The Changing Scenario
But that is not how the banking scenario seemed in February. In a report released just before the Russian invasion, Ind-Ra had revised the banking sector outlook upwards for FY23. “The improving health trend that began in FY20 is likely to continue into FY23. Furthermore, key financial metrics are likely to continue to show improvement in FY23, backed by strengthened balance sheets and an improving credit demand outlook with an expected commencement of the corporate capex cycle,” Karan Gupta, director, financial institutions, Ind-Ra said in the report.
Gross NPAs (GNPA) ratio (as a percentage of gross advances) and net NPAs (NNPA) ratio of scheduled commercial banks (SCBs) continued their declining streak from FY18 peak of 11.21% to 6.9% in end-September 2021 (Q2FY22) and from 6% to 2.2%, respectively.
In financial terms, outstanding bank credit has grown from ₹85.12 lakh crore in end-March 2018 to ₹107.38 lakh crore in end-March 2021. During the same period, the industry GNPA has come down from around ₹9.55 lakh crore to ₹7.89 lakh crore, while NNPAs dipped more than half from ₹5.07 lakh crore to ₹2.56 lakh crore.
Overall, the net profit of SCBs rose to ₹78,729 crore at the end of September 2021, up 32.48% year-on-year (YoY). The sector reported a return on assets (RoA) of 0.79% in September 2021 (Q2FY22), against a de-growth of (-)0.15% in March 2019. After recording negative profitability ratios from March 2016 to March 2020, the RoA of PSBs turned positive in June 2020 and has been on an upward trajectory since.
The banking sector reported 1% RoA (annualised; highest in 30-32 quarters) in Q3FY22. Private banks reported an RoA of 1.6% (annualised; highest in 24 quarters) and PSU banks 0.6% (annualised; highest in 30-32 quarters). Summarising these benchmarked figures from Q3FY22 results in its review report, Edelweiss Private Wealth Research said, “We believe the current trend will continue on account of improving business activities, and moderating credit costs.”
Meanwhile, the RSA ratio of SCBs has grown from 0.4% to 1.5% between March 2019 and September 2021, boosting the ratio of stress assets to 8.5% in September 2021, compared with 7.9% a year ago.
Various Covid-related dispensations/ moratoriums provided with respect to asset quality contributed towards increase in restructured assets, according to the Economic Survey 2021-22.
However, CRISIL said recently that its Financial Conditions Index (FCI) eased in April relative to the previous month as some of the global headwinds triggered by the Russia-Ukraine war stabilised.
Introduction of enforced, time-bound recovery and market-linked resolution mechanism, the Insolvency and Bankruptcy Code (IBC), promulgated in 2016, spurred recoveries compared to the earlier long-drawn out mechanisms like One-time Settlement (OTS), Debt Recovery Tribunals (DRT), Corporate Debt Restructuring (CDR) and SARFAESI Act, have helped banks in addressing the bad-loan situation.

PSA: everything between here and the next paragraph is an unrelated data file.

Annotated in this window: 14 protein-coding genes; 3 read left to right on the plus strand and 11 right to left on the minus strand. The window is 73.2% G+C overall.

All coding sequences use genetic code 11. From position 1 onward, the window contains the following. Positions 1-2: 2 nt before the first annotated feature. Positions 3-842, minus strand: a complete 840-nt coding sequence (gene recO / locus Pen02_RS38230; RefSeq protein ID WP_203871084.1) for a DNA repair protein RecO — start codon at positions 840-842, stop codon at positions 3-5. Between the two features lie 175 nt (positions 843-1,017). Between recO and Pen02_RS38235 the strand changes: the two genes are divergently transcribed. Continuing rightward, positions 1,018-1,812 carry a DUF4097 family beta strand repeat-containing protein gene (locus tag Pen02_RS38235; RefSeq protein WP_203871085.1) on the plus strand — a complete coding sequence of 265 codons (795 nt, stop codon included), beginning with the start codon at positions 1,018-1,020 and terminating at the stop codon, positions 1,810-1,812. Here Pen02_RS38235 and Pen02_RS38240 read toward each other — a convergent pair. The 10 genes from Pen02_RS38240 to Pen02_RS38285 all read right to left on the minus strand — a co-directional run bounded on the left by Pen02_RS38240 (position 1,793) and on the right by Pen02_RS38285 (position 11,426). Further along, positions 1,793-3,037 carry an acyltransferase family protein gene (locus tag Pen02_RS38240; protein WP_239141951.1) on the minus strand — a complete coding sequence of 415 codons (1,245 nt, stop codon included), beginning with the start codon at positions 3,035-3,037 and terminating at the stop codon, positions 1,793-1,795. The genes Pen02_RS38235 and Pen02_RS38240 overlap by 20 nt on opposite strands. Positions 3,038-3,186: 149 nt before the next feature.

Besides, “the RBI and the government have taken several steps to identify and bring NPAs down and prospectively keep the books healthier,” says Kapoor. These include Asset Quality Review (AQR), Prompt Corrective Action (PCA), Proactive Risk Management, Scale-Based Monitoring, along with resolution-focused steps such as the introduction of the National Company Law Tribunal (NCLT) and IBC, and Emergency Credit Lines Guarantee Scheme (ECLGS) for small businesses, which have helped spruce up the books of banks and NBFCs.
To further accelerate the NPA resolution process, the National Asset Reconstruction Company Ltd (NARCL) is being mooted, for debt aggregation and efficient resolution of large NPA accounts of above ₹500 crore in value, with an aggregated loan pool of ₹2 lakh crore.
Improving asset quality, profitability and capitalisation of banks indicate a strong if not robust sector compared to a couple of years ago. Capital to risk-weighted Asset Ratio (CRAR) of SCBs—which indicates bank’s capital strength and ability to take more risk-weighted loan exposures — stood at a comfortable 16.54% at the end of September 2021, with at least 2.5% more buffer than regulatory prescription.
But the bulwark of the sector is the high PCR — the level of risk coverage of banks’ risk-weighted loan exposures — at 70%, which is expected to continue, according to analysts. This could insulate the Indian banking sector from major shocks. However, there are a lot of events that could influence their future course, including the ongoing Russia-Ukraine war.
Sitaraman of CRISIL has identified factors such as trends in macro-economic environment; impact of subsequent waves of Covid-19, if any; and performance of the restructured portfolio, besides the Russia-Ukraine conflict, that could influence bank NPAs in the near- to medium- term.
Kapoor of Elara Capital, meanwhile, warns of a possible stagflationary condition (slow economic growth and relatively high unemployment accompanied by rising prices) in the economy affecting bank NPAs, over the next 6-9 months.
Gupta of Ind-Ra expects the capex cycle to gain momentum in FY23, boosting credit growth, on the back of investments under the government’s Performance-linked Incentive (PLI) scheme. The asset quality metrics will further improve going ahead, with NPA ratio for banks likely to decline to 6.3% and 6.1% in FY22 and FY23, respectively, (PSB — FY22: 8.3%, FY23: 8.1%; non-PSU — FY22: 3.2%, FY23: 3.2%), according to Ind-Ra. “Stressed assets pool, however, would still be relatively elevated at 8.7% in FY22 and 7.6% in FY23,” adds Gupta.
Hike in repo rate by 40 basis points (100 basis points equals one percentage point) in May, citing deteriorating inflation outlook, is expected raise EMIs for long-term borrowers, putting further pressure on NPAs in the coming months. Many analysts expect another 75-100 basis point hike in repo rate during the current fiscal.
Getting central vigilance agencies to investigate the commercial decisions of bank officials is increasing the ‘fear factor’, further distancing them from responsible assignments, say analysts. Only junior officers attending loan consortium meetings is, perhaps, a primary reason for many major loan defaults not coming to light till the last minute. If the RBI and banks develop remedies for loopholes identified by these agencies in each case to ensure that the same kind of frauds do not recur, the NPA situation could improve.